Everything about attending an opera here is grand—from the entrance you’ll make past hanging Chagall murals to the world-class singers you’ll hear (such as Joyce DiDonato or Roberto Alagna) to the pomp and glitz of the productions themselves. Though recent productions have received mixed reviews (clunky scenery that’s louder than the singers when moving has been one culprit), you can’t miss if you see La Bohéme or one of the other of the Met’s classic productions. The Met's season runs from late September to mid-May.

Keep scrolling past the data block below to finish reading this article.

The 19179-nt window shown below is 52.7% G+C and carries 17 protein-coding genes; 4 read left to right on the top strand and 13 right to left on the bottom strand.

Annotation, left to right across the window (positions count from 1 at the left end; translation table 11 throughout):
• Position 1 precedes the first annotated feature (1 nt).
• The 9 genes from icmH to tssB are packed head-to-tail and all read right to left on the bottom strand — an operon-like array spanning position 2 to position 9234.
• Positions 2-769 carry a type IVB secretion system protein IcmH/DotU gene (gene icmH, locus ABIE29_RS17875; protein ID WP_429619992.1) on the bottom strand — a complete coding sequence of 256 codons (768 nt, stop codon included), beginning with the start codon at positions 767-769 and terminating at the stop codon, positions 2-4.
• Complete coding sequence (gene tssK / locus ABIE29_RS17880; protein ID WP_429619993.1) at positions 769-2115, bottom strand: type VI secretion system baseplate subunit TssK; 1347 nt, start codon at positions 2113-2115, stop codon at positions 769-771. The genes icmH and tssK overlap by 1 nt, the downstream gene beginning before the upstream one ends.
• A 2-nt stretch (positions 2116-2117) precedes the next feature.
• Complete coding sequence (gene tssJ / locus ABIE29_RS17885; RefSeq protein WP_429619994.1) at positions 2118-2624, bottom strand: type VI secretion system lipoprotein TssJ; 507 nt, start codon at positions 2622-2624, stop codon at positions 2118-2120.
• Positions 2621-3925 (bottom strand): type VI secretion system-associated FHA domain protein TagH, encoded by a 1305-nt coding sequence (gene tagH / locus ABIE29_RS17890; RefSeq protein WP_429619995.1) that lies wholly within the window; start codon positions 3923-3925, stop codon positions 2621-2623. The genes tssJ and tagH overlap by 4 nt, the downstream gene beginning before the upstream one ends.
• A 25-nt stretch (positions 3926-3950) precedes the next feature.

And the lovely little secret about this house is that the cheap seats get the best sounds. Sit in the theater’s ground floor section and you may have trouble making out the words, but buy a “family circle” seat, and the voices will float up to you in all their crystalline clarity. The Met makes $25 rush tickets available for all shows, at noon for evening performances and 4 hours before matinees. The seats can only be obtained online, and an individual can only win 2 seats every 7 days. See the Met website for more.

For major opera fans, or fans of stagecraft, the Met regularly offers backstage tours during the day. Again, info on this will be on the website.

Warning: Don’t show up late unless you want to watch the first act on a video screen in the basement; the Met does not seat latecomers.